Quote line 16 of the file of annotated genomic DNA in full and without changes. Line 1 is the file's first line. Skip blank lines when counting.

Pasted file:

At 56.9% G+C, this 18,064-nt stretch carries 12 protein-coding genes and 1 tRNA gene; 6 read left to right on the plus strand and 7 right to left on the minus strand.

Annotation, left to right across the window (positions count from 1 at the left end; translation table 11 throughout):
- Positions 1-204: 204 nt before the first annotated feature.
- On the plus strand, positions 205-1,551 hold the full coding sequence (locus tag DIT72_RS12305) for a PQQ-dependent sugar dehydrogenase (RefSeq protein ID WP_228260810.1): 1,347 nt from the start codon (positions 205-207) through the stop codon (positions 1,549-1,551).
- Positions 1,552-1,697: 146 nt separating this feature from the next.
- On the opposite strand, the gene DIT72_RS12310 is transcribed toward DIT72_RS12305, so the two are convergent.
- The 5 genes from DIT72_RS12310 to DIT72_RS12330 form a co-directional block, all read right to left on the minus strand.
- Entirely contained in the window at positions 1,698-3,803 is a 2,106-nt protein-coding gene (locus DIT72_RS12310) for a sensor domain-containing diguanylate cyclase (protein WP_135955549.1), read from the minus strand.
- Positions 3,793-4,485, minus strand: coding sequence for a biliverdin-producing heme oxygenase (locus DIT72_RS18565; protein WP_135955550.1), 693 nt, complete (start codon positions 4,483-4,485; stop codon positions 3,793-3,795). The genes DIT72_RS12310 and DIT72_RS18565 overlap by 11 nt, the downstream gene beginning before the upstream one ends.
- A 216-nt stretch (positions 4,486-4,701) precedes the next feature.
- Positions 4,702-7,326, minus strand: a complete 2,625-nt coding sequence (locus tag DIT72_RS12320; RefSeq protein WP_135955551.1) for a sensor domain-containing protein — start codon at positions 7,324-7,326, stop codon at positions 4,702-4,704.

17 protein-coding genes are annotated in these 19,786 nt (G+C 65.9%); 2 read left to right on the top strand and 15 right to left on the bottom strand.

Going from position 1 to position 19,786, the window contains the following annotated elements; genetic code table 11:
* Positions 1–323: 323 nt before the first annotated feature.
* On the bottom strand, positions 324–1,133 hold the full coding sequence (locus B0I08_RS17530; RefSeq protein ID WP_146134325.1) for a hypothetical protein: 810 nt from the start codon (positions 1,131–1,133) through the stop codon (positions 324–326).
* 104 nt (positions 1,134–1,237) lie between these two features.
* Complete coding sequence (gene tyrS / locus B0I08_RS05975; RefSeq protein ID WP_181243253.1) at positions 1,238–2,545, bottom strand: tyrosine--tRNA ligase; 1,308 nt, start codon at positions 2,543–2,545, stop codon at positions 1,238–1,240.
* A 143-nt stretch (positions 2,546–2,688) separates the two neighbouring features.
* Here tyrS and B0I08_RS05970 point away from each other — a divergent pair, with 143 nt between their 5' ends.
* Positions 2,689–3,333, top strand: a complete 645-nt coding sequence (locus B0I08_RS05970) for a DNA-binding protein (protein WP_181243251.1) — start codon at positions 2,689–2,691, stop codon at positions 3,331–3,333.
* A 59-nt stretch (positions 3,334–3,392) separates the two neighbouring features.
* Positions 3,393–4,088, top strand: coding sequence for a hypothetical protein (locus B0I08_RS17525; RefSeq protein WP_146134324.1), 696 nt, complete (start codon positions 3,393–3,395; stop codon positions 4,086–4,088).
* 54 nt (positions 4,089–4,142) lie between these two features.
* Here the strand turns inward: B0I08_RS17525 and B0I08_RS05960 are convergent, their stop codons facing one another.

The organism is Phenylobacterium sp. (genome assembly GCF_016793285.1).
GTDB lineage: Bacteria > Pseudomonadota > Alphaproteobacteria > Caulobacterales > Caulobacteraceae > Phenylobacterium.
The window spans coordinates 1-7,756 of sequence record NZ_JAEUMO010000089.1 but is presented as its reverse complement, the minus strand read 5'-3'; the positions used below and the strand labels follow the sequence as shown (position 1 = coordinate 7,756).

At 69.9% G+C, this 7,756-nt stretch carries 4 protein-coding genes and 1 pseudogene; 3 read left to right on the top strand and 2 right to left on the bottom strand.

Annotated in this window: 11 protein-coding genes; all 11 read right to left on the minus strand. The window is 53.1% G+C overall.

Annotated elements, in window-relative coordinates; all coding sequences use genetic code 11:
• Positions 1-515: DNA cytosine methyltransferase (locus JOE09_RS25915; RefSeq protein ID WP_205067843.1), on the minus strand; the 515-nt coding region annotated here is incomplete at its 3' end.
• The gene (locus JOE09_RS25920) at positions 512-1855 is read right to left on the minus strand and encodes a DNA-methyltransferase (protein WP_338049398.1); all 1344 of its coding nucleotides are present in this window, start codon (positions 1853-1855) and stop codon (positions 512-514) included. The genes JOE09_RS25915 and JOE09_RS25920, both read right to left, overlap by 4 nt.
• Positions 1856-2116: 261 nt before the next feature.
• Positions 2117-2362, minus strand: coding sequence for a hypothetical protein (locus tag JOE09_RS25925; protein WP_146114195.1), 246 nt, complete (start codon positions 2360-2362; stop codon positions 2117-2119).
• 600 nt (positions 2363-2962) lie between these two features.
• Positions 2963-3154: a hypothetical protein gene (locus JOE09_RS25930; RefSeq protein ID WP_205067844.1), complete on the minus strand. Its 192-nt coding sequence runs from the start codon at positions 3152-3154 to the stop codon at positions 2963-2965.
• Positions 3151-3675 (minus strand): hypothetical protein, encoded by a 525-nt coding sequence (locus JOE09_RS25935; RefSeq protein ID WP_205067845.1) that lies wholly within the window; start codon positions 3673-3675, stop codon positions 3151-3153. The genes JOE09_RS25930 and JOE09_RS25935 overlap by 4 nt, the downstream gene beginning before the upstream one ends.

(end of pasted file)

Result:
* 104 nt (positions 1,134–1,237) lie between these two features.